David Thompson will be honored. Richard Linklater will receive the founder's directing award. Opening night film: Hossein Amini’s 'The Two Faces of January' , closing night film: Chris Messina’s Directorial Debut 'Alex of Venice' . Gia Coppola's "Palo Alto," which arrives in theaters May 9, is the fest's centerpiece gala.
    3/26/2014

    From the press release:

    SFIFF 2014 by the Numbers:
    168 Films
    74 Narrative Features
    29 Documentary Features
    65 Shorts
    56 Countries Represented
    40 Languages
    3 World Premieres
    5 North American Premieres
    5 U.S. Premieres
    45 Women Directors
    200 Filmmakers and Industry Guests Expected
    "The SFIFF57 lineup features an unprecedented number of films supported by the San Francisco Film Society's Filmmaker360 program, including Kat Candler's Hellion (SFFS/KRF grant winner: $70,000 for postproduction), Sara Colangelo's Little Accidents (SFFS/KRF grant winner: $50,000 for postproduction), Josef Wladyka's Manos Sucias (two-time SFFS/KRF grant winner: $45,000 for production, $90,000 for postproduction), Gillian Robespierre's Obvious Child (Off the Page screenwriting workshop participant), Jesse Moss' The Overnighters (SFFS project development program) and Michael Tully's Ping Pong Summer (SFFS/KRF grant winner: $50,000 for postproduction)."

    24 or 25 of the lineup are already reviewed here from NYFF 2013, ND/NF 2014, or Rendez-Vous 2014. Also saw The Dog (Allison Berg, Frank Keraudren) (NYFF 2013 sidebar) but did not review.

    New ones I'd like to see:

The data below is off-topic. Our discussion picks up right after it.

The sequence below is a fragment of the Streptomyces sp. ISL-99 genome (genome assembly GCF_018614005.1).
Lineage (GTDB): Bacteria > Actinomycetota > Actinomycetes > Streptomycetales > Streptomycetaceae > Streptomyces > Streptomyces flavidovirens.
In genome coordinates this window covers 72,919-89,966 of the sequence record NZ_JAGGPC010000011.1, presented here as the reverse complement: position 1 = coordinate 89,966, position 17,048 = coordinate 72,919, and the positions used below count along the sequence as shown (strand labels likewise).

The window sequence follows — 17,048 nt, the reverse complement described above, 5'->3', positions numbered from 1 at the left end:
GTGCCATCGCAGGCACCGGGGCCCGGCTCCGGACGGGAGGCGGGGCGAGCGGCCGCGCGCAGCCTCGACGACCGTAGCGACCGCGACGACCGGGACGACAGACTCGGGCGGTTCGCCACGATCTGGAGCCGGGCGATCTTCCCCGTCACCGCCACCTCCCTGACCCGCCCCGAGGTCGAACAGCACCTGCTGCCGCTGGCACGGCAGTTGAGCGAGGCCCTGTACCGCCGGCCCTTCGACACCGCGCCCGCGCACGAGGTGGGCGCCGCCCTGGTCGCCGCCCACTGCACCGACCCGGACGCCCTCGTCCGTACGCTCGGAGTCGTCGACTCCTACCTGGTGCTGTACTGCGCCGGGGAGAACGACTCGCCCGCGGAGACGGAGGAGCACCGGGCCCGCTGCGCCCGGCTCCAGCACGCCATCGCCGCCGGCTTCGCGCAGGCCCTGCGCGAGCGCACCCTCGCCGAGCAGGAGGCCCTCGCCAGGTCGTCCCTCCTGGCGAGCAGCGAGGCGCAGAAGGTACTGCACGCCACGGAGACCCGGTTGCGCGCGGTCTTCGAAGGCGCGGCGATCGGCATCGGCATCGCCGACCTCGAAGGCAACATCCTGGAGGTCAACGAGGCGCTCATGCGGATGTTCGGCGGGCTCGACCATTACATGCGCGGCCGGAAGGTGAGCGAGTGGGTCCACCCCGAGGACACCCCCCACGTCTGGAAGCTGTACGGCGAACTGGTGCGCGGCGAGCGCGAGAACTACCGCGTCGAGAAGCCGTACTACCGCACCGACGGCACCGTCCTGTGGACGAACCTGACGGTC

Boyhood (Richard Linklater)
    Chinese Puzzle (Cédric Klapisch)
    We Are the Best! (Lucas Moodyson)


    Other possibilities:

    The Dune (Yossi Aviram) theme sounds iffy but looks like it has Nierls Arestrup in it and Jay Weissberg of VARIETY loved it
    Hellion (Kat Candler), troubled teenager, breakout for young actor Josh Wiggins, Sundance hit
    Intruders (Noh Young-seok) Korean, about a screenwriter (Hong Sang-soo-ish?)
    Night Moves (Kelly Reichardt) has a Metacritic 82 though Mike D'Angelo at Toronto was disappointed
    Ping Pong Summer (Michael Tully) because it's set in Ocean City, Maryland.
    Queen Margot, The Director's Cut (1994, Patruce Chéreau) as a homage to the late director
    The Reconstruction (Juan Taraturo) because I like anything set in Patagonia
    The Sacrament (Ti West) about fanaticism, starring Joe Swanberg
    The Skeleton Twins (Craig Johnson) this was praised at Sundance; with Bill Hader and Kristen Wiig
    South Is Nothing (Fabio Mollo) Mafia girl, Italian debut
    The Trip to Italy (Michael Winterbottom) not great reviews, but I like this format with Steve Coogan and Rob Brydon